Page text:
The following week when it was raining, he was finally able to push the hinge pins out and open the top.  Tacked to the bottom of the lid was a cloth or skin of some type with writing on it. Setting it aside, he found an odd piece of metal jammed in the lock and after removing it was able to repair the lock mechanism so it opened with the key.  By that evening, he had the hinged top re-assembled and it was opening without a hitch.

He showed the parchment to Jessica at dinner time.

“I’d like to sketch it first, but do you think you can get it off of the lid without damaging it? It might be similar to the patterns on the sides.”  She had already drawn those in morning, noon, and evening light from several angles with her charcoal sticks.

“Take your time.  I have plenty to do in the fields.  I think the skin might fall apart when it comes off the wood.  It’s hard to tell how strong it might be.  There are even tacks in the middle and spaced around it.”

Jessica sketched and painted the picture.  It was another week before Jacob was able to carefully remove what had held it in place, and she was there when he slowly lifted it off the lid that evening inside the house.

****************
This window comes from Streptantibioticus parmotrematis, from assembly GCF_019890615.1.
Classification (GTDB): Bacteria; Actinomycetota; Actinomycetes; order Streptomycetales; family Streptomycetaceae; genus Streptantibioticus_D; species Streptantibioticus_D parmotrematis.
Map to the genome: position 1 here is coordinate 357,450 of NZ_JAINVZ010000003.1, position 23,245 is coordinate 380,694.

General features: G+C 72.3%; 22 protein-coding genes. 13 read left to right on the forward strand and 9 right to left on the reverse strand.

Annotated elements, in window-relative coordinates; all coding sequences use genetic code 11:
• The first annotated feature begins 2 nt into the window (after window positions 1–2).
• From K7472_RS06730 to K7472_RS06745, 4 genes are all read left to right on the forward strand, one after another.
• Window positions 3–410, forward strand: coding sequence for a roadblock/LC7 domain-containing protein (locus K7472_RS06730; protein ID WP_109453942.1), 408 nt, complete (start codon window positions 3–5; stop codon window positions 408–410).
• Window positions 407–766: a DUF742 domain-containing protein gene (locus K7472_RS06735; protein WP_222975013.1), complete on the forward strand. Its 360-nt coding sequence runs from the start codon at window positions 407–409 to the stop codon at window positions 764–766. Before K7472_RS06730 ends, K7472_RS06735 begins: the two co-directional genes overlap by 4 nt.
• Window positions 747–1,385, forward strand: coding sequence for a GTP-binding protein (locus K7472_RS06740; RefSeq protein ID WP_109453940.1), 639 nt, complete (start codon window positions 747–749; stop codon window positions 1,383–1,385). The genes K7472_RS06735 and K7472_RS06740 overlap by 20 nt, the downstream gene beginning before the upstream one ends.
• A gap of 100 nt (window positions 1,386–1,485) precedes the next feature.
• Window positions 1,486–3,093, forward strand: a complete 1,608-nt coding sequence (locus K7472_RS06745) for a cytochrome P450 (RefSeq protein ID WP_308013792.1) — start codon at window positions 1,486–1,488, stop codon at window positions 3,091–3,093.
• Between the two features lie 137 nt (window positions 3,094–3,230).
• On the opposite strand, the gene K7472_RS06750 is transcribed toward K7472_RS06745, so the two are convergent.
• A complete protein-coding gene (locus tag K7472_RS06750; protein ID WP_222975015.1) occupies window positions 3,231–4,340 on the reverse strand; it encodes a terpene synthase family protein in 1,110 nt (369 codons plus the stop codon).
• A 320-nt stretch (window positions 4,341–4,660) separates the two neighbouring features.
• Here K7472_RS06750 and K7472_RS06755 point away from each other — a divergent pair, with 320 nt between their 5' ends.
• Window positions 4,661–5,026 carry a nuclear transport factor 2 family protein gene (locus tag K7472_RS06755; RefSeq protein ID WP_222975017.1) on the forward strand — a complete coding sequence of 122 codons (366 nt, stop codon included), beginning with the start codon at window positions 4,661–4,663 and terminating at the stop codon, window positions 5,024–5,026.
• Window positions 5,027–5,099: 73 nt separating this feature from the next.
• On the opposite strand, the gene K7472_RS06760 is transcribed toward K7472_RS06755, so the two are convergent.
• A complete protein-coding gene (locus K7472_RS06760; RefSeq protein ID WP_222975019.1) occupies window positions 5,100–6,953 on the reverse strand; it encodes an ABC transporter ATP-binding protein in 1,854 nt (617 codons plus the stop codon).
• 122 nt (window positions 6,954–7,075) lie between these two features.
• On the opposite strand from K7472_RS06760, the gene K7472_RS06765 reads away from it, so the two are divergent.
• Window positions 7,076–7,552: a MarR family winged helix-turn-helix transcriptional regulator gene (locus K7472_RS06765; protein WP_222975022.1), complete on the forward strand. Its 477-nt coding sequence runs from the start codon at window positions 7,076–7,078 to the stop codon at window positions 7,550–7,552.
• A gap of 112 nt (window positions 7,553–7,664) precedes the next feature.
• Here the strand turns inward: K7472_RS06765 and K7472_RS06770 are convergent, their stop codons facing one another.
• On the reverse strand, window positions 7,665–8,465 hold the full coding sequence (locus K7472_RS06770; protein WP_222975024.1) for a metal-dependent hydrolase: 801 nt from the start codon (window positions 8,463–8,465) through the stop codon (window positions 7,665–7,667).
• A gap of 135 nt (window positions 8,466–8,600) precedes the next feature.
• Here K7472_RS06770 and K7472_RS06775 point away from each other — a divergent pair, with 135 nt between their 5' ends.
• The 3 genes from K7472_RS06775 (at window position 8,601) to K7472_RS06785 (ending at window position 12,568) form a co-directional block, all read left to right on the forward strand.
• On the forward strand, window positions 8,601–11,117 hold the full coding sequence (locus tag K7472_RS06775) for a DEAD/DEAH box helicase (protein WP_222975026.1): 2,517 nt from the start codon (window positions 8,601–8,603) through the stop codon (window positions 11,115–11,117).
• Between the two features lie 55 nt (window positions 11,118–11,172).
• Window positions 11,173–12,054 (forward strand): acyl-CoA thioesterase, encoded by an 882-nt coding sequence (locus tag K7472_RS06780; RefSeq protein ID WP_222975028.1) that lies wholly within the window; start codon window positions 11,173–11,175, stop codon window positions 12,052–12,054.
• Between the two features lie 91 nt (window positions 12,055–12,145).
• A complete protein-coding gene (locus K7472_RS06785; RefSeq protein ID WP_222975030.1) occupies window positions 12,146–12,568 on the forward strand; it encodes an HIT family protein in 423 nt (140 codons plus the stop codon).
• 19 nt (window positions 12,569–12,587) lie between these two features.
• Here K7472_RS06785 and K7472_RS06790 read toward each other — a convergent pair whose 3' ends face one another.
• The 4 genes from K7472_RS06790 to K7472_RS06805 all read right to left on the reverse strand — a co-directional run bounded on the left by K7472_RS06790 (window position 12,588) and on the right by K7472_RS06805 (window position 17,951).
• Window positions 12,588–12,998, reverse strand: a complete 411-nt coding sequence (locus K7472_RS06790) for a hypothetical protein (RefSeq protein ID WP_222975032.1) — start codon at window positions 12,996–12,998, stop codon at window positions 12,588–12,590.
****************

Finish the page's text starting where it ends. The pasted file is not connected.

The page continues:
“Writing is on the back!” Jacob looked on in the fading light as he handed it to her.

The letters were angular, Greek perhaps?  The words unrecognizable.  But the vellum, although stiff and dry, did not fall apart as Jacob had feared.

After dinner, they looked at the skin again in the candle light.  Jessica held it up in the light between her and Jacob and studied it, the table candle between her and the parchment. 

“Move it a bit to your left.” Jacob squatted down a bit while Jessica continued to hold it.  “There are holes that form an outline of a dog, no, it’s a fox!  I can see it from the candle light.”  Jessica moved it down a bit, not seeing it from her side.  As she did, the illuminated outline of the fox moved up to Jacob’s face.  Almost immediately, the outline became brighter, almost glowing, when it suddenly became almost dazzlingly bright.  Jacob gasped as Jessica shut her eyes from the light.  When she opened them again, and they re-adjusted to the low light, she saw Jacob shrinking before her.

He stared back at her as he did so.  As he shrunk, he became hairy, and his nose started to grow.  The hair became like fur, his face looking like a fox’s, his hands turning into black paws as they disappeared up his sleeves.  It was Jessica’s turn to gasp, as her husband continued to change before her in the candle light, a tail appearing up from his breeches while his suspenders slipped from his shoulders.  His face was now fully covered in fur, reddish on top and white under his nose and chin, with his ears forming points above his head.  His nose was black, and the insides of his ears were white.  His brown eyes were large with the shock, and he continued to become smaller while his tail became larger.  His shirt nearly covered all of him as his pants fell to the floor in a heap, his underclothes draped about him under the shirt.  He fell down on all fours, his long, full tail falling to the floor behind him. 

“What happened?  Have I shrunk?  Help me out of these cloths.”  Jacob wiggled in his shirt and underclothes.